While there have been coronial inquiries and numerous claims and allegations, it is likely that the full story has never been heard.

Monday, June 25, 2007

A Few New Kiwi Releases

So hands up all those who can name more than one New Zealand crime writer - and you're not allowed to include Ngaio Marsh.

Time's up.

We're about to broaden our horizons by checking out a few recent releases by authors from New Zealand so sharpen your pencils. The "Down Under" part of the blog's name has given me free reign to hop across the ole ditch and, thanks to a little prompting (for which I am grateful) from Thomas Mitchell (author of the short story First Off the Blocks), I present a few of the latest offerings from New Zealand for you to hunt down.
  • The Cleaner & The Killing Hour by Paul Cleave pub. Randam House) - Firstly, The Cleaner has been longlisted for the Ned Kelly Award, not only for Best Debut Crime Novel but also for best Novel. It's a powerful story that takes you into the terrifying mind of a serial killer. He has since followed that up with The Killing Hour (published June 2007) in which a man wakes up with a bump on his head, blood on his shorts and the news that the two young women he was with the night before have been brutally murdered.

  • Overkill by Vanda Symon - this is a murder mystery set in New Zealand's South Island and introduces Police Constable Sam Shepherd. This is a small-town mystery that oozes with local flavour and is proposed as the first of a series.

  • The Windsor Conspiracy by Mike Ponder (pub. Random House) - this is an explosive thriller in which a London journalist receives the gruesome little package of a bloody finger and is told the finger belongs to Prince Charles, now a kidnapping victim. It's the start of a wild, conspiracy-filled story of murder, manipulation and some serious questions over the possible ruthlessness of a few members of the royal family.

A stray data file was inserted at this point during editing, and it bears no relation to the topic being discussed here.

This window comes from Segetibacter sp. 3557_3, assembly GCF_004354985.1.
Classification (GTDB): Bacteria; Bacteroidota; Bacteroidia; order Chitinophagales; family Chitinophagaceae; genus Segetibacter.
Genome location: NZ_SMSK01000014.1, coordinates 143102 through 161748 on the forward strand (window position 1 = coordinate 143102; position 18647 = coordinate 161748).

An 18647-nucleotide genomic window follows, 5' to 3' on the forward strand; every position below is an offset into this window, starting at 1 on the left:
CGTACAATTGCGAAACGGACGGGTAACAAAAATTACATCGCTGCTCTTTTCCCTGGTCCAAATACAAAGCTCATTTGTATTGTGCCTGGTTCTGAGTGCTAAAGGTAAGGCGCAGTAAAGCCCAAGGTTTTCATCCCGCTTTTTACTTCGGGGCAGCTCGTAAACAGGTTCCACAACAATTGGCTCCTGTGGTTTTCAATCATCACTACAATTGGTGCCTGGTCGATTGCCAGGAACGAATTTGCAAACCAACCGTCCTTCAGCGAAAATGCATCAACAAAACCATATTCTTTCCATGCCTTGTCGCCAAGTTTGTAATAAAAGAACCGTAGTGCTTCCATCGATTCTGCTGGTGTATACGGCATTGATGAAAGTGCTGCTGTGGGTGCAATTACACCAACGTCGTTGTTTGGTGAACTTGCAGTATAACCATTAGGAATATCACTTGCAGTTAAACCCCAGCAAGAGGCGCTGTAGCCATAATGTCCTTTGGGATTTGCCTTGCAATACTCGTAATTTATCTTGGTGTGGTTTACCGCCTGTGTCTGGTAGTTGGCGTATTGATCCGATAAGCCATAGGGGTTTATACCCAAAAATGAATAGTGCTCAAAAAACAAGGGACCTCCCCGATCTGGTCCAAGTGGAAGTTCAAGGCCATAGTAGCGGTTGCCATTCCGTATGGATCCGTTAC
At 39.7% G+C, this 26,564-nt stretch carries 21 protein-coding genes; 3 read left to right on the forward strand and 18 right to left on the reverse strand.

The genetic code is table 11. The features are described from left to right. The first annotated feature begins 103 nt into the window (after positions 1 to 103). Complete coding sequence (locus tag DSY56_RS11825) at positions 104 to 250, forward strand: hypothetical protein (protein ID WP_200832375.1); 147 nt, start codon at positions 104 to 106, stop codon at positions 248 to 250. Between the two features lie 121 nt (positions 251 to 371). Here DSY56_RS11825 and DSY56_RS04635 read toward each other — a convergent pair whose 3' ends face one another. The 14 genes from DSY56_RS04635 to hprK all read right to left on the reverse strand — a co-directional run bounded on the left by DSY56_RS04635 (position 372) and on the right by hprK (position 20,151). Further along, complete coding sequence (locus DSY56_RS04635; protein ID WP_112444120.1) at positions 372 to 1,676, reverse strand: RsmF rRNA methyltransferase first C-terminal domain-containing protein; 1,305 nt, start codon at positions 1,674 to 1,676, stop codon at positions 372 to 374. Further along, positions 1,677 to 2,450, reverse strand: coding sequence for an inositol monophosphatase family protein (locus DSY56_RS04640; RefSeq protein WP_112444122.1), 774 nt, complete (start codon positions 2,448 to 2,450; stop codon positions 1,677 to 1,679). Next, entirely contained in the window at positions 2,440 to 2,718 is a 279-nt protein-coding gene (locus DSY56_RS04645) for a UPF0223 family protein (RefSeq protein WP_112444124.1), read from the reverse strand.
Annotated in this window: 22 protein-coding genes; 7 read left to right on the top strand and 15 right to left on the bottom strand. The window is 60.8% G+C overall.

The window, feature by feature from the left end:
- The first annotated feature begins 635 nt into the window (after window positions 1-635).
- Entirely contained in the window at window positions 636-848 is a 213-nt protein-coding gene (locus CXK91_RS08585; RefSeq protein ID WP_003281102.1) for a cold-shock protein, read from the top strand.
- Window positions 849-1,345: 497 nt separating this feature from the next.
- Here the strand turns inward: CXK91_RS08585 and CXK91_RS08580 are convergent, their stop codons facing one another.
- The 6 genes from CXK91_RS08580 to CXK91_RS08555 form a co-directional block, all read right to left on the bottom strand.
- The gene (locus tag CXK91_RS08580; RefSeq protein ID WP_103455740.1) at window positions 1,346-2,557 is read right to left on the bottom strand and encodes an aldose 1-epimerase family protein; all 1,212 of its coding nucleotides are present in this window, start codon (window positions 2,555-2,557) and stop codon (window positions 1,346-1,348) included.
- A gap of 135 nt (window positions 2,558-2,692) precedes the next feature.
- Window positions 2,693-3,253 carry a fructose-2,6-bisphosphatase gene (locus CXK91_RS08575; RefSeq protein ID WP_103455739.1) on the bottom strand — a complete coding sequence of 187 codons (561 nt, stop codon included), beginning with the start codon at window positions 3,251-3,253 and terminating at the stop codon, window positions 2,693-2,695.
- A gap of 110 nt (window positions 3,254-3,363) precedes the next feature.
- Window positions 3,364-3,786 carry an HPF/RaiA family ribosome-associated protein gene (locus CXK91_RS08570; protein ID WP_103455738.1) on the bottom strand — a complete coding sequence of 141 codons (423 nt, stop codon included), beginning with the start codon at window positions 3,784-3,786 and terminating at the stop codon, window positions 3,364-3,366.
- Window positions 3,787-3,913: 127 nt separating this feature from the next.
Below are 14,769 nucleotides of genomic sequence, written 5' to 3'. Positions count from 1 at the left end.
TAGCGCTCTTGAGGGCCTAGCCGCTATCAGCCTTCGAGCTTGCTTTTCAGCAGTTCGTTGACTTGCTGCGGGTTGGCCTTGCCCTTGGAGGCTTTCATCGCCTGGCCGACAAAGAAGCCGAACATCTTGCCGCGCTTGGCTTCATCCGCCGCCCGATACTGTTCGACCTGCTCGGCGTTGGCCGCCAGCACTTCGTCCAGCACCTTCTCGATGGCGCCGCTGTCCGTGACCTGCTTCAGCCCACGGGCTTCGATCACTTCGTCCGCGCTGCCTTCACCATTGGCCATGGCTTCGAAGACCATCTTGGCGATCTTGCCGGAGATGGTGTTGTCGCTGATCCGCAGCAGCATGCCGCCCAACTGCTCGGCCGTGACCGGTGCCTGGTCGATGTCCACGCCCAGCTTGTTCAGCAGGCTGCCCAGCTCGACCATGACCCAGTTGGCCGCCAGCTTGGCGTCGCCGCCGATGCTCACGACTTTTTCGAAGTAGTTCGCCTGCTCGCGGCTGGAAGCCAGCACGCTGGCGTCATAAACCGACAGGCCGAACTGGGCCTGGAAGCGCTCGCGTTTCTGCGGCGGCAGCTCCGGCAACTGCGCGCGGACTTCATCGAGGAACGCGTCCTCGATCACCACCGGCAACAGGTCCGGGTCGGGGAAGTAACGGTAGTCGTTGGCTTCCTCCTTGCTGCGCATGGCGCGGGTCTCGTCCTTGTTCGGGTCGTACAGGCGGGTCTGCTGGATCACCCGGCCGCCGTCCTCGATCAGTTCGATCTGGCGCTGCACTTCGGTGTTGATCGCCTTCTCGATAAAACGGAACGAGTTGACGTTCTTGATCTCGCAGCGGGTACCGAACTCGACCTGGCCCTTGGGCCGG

• Chad Taylor - his latest novel is Departure Lounge (pub. Jonathan Cape) which Taylor warns is a mystery with no resolution and that it plays with the genre. It's about a career burglar who breaks into an apartment and cleans it out before moving on to the next. Along the way he comes to an apartment whose occupants have recently died and he is startled to discover that he has a connection with them from his past which prompts a detailed examination of self.

  • Opportunity by Charlotte Grimshaw (Random House) - this is a book of dark short stories that can be read separately or combined to read as a whole novel. Her previous books - Provocation, Guilt and Foreign City lean towards the darker, more troubled side.

Sunday, June 24, 2007

Review: The Unknown Terrorist by Richard Flanagan

Title : The Unknown Terrorist

Author: Richard Flanagan
Publisher: Picador
Date Published: 2006
ISBN: 0330422804
Sub-Genre: Thriller

Richard Flanagan is a well-credentialed author whose past novels have all been shortlisted for the Miles Franklin Award as well as picking up a slew of other prizes. The Unknown Terrorist is his first thriller and it makes use of the post-911 worldwide fear of terror attacks as the driving force behind this savagely relevant novel. We are taken on a nightmare ride through a city that has been whipped up into an "alarmed, not alert" frenzy.

Sydney has been hit by a terrorist bomb scare when 3 children's backpacks are found, filled with explosives, near the Homebush Olympic Stadium. Images of New York, Beslan, London and the Sari Club are prominent on the local news as the city is in turmoil over the near miss.

Oblivious to all of this is The Doll, a pole dancer working at a Sydney nightclub whose sole focus is finishing her shift with enough tips to bring her closer towards her goal of earning enough money to put a deposit on her own home. Sure she notices that the terrorist threat has reached her city, but it's not the sort of news that will affect her directly so it hardly registers with her.